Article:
Coronavirus curfew rioting condemned by Dutch politicians

The rioting coincided with the first weekend of the new national coronavirus 9pm to 4.30am curfew.

A Covid-19 testing centre is set on fire in Urk
A Covid-19 testing centre is set on fire in Urk

Politicians and local leaders have condemned rioters who clashed with police in about 10 towns and cities across the Netherlands on the second night of a coronavirus curfew.

Prime Minister Mark Rutte said: “It is unacceptable. This has nothing to do with protesting, this is criminal violence and that’s how we’ll treat it.”

Worst hit was Eindhoven, where police clashed with hundreds of rioters who torched a car, threw rocks and fireworks at officers, smashed windows and looted a supermarket at the city’s railway station.

A torched coronavirus testing facility in the Dutch fishing village of Urk
A torched coronavirus testing facility in the Dutch fishing village of Urk (AP/Peter Dejong)

“My city is crying, and so am I,” Eindhoven mayor John Jorritsma told media Sunday night.

In an emotional impromptu press conference, he called the rioters “the scum of the earth” and added “I am afraid that if we continue down this path, we’re on our way to civil war”.

The rioting coincided with the first weekend of the new national coronavirus 9pm to 4.30am curfew, but mayors stressed that the violence was not the work of citizens concerned about their civil liberties.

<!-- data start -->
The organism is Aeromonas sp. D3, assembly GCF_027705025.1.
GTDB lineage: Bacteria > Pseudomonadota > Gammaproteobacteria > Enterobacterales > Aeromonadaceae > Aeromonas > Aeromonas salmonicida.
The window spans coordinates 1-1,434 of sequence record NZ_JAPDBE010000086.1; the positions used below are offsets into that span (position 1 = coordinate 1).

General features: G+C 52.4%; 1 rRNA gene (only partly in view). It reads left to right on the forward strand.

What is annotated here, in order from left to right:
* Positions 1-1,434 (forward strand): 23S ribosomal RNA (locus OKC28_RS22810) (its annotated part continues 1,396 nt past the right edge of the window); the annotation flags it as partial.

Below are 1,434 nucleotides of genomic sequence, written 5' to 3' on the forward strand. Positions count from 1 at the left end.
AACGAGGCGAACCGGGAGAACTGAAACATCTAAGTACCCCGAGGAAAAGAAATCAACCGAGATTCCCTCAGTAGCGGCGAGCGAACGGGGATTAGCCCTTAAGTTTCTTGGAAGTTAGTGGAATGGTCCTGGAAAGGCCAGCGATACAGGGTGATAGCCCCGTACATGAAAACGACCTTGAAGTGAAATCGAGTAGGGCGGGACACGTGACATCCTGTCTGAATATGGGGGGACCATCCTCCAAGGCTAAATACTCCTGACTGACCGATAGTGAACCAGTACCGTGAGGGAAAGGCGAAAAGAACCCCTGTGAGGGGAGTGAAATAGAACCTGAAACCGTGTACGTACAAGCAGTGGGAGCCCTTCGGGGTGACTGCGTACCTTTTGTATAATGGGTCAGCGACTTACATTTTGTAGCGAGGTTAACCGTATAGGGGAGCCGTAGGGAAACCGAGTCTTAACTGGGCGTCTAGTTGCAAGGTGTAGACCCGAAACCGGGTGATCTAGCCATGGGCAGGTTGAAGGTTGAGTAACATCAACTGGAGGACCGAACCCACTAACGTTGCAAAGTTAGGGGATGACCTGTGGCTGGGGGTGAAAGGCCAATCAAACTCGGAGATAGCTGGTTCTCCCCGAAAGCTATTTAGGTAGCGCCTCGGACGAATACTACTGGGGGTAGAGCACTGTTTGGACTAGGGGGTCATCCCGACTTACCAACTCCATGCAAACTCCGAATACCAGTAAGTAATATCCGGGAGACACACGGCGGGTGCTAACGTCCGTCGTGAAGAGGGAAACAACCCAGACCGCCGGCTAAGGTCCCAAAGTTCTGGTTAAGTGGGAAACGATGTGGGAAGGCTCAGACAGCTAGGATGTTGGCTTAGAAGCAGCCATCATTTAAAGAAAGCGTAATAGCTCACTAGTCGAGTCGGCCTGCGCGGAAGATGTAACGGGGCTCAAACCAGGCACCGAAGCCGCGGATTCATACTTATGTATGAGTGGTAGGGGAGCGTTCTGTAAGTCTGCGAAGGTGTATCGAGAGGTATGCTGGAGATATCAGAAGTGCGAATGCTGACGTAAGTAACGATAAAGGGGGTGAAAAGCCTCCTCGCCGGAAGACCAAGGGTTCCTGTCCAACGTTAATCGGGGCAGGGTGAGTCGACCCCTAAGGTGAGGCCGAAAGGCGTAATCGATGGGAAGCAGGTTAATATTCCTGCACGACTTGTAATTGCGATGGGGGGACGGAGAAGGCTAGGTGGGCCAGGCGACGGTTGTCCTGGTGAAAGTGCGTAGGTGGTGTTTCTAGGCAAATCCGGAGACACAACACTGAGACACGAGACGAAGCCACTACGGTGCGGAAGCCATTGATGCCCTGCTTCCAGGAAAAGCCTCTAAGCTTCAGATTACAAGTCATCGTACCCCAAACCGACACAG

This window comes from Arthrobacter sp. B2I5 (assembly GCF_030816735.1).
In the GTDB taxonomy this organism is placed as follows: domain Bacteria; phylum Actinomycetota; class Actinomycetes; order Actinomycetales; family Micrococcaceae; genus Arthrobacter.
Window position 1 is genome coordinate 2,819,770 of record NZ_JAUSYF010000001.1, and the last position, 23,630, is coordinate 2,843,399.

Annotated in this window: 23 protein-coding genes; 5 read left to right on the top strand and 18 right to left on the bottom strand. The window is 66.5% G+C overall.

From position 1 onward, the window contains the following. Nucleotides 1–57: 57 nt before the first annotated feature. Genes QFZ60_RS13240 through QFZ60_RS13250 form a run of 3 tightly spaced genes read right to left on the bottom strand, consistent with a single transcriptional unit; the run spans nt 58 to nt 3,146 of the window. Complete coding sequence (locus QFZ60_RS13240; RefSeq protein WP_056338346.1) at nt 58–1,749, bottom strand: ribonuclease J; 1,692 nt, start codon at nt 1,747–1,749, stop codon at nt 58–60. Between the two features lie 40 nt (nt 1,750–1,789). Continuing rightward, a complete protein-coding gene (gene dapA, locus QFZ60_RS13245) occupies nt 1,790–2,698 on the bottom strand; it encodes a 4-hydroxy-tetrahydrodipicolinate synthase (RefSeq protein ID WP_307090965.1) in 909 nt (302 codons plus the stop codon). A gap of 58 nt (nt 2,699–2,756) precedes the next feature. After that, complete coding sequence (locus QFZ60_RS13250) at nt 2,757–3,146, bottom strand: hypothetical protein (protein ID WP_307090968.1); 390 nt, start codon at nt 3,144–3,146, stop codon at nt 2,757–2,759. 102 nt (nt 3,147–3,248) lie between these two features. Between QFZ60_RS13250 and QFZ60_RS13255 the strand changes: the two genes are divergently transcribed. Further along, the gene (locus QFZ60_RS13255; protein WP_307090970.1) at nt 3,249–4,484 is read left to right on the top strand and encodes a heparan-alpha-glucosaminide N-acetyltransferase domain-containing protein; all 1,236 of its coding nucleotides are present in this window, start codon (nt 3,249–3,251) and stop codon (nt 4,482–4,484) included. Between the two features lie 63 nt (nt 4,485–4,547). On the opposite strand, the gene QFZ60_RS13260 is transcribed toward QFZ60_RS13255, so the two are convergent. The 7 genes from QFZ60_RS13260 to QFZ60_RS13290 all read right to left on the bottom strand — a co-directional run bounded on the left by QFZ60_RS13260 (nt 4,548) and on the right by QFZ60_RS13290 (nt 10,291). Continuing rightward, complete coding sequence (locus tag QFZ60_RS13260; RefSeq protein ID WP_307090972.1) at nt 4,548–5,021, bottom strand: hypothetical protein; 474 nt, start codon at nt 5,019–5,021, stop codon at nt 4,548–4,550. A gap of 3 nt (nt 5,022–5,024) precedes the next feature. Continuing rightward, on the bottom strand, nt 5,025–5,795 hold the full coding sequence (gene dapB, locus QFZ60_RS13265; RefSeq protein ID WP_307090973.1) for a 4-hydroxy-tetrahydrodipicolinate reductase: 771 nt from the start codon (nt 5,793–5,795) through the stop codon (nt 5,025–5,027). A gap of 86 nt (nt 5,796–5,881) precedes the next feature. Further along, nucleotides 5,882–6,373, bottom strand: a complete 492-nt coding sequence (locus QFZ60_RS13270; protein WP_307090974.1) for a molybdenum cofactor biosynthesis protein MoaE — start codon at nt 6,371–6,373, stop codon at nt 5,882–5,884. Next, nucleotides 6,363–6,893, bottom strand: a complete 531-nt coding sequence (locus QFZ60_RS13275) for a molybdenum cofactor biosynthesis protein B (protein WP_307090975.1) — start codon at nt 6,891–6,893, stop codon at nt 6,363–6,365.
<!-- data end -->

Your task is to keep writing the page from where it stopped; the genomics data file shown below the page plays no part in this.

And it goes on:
Hubert Bruls, mayor of the city of Nijmegen and leader of a group of local security organisations, said: “These demonstrations are being hijacked by people who only want one thing and that is to riot.”

Amsterdam police arrested 190 people amid rioting at a banned demonstration on Sunday while Eindhoven police detained at least 55. One woman who was not involved in the rioting in Eindhoven was injured.

In the eastern city of Enschede, rioters threw rocks at the windows of a hospital; on Saturday night, youths in the fishing village of Urk torched a coronavirus testing facility. Police in the southern province of Limburg said military police were sent as reinforcements to two cities.

Overseas development minister Sigrid Kaag told Dutch television: “There is absolutely no excuse. This is violence and I hope the police track down all these people and there are heavy punishments.”

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